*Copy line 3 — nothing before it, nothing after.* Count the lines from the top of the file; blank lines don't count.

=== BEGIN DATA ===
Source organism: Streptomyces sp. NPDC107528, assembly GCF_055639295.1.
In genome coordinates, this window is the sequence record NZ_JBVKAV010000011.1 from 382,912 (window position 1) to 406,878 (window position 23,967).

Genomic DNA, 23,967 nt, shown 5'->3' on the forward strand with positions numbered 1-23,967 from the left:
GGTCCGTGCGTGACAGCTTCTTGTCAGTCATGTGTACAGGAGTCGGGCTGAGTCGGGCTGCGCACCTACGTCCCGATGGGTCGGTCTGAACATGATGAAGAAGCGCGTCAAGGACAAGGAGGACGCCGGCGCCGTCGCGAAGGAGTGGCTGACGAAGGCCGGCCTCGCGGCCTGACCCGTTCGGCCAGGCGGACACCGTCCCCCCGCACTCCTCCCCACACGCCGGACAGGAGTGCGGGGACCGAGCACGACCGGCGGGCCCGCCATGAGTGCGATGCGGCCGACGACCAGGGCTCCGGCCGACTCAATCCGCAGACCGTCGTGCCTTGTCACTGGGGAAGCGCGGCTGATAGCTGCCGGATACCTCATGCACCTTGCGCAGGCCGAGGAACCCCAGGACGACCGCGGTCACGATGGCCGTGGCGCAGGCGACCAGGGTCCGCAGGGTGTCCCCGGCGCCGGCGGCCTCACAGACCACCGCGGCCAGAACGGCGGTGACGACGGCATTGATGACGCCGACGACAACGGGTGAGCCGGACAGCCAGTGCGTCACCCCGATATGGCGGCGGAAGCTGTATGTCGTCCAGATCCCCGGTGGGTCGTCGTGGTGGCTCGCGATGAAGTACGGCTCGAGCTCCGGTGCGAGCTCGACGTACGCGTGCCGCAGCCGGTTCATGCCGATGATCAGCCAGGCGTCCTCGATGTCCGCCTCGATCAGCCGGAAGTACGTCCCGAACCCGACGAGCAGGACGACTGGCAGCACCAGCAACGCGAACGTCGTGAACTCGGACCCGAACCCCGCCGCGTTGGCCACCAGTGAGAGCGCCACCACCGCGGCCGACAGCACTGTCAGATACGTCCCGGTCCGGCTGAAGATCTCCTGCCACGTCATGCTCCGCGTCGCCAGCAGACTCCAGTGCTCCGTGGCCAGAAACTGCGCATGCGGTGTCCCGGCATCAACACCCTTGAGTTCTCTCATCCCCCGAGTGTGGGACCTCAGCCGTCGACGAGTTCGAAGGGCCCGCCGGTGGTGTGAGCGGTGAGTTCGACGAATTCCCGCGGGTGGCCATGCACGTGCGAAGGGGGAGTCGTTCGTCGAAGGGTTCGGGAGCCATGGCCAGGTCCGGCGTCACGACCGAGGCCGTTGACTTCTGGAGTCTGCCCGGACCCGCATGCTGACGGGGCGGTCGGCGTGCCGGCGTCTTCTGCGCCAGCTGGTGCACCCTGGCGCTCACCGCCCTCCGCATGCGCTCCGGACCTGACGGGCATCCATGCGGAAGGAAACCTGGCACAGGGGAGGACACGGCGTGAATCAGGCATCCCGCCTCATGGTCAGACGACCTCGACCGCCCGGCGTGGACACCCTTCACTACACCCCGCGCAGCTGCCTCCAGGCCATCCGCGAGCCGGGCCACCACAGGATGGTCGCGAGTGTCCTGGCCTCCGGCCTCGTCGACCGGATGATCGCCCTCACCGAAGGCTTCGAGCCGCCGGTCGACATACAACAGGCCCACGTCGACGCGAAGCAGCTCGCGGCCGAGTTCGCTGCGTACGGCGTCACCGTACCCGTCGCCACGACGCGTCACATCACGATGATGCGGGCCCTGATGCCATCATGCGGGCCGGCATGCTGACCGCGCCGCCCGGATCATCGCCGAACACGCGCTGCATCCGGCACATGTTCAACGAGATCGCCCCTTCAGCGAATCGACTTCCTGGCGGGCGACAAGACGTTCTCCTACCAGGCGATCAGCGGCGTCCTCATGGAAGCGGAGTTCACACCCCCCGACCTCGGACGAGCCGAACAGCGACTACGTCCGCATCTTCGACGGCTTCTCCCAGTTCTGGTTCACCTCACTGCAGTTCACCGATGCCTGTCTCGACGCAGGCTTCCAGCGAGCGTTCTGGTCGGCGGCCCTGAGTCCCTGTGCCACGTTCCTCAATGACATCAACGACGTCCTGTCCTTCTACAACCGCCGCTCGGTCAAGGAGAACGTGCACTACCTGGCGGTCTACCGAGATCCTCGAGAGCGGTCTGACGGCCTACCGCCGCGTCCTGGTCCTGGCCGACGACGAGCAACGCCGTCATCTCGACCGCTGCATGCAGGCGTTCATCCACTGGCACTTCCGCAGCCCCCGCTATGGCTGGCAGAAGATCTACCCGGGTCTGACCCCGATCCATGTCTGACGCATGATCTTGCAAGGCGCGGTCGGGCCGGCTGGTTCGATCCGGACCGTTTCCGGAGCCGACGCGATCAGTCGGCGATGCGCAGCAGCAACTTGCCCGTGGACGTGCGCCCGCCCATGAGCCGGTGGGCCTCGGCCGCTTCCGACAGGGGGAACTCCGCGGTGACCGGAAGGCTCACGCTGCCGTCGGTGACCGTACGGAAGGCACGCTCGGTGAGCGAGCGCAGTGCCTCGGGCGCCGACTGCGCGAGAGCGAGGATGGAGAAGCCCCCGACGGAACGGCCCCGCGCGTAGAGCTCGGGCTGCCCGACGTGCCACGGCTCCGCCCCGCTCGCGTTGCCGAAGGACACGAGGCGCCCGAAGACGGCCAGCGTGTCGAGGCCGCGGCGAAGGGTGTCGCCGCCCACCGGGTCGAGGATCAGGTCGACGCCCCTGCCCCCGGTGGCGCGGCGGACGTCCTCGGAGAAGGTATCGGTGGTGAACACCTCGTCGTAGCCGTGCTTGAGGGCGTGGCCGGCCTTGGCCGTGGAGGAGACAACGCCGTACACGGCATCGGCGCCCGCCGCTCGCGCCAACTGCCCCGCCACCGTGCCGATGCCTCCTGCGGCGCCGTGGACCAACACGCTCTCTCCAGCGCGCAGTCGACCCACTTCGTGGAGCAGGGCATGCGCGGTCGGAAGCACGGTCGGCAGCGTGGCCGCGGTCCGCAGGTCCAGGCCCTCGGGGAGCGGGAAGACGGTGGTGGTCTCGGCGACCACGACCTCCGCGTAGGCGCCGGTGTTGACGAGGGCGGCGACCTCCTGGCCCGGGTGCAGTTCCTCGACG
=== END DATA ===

Genomic DNA, 23,967 nt, shown 5'->3' on the forward strand with positions numbered 1-23,967 from the left: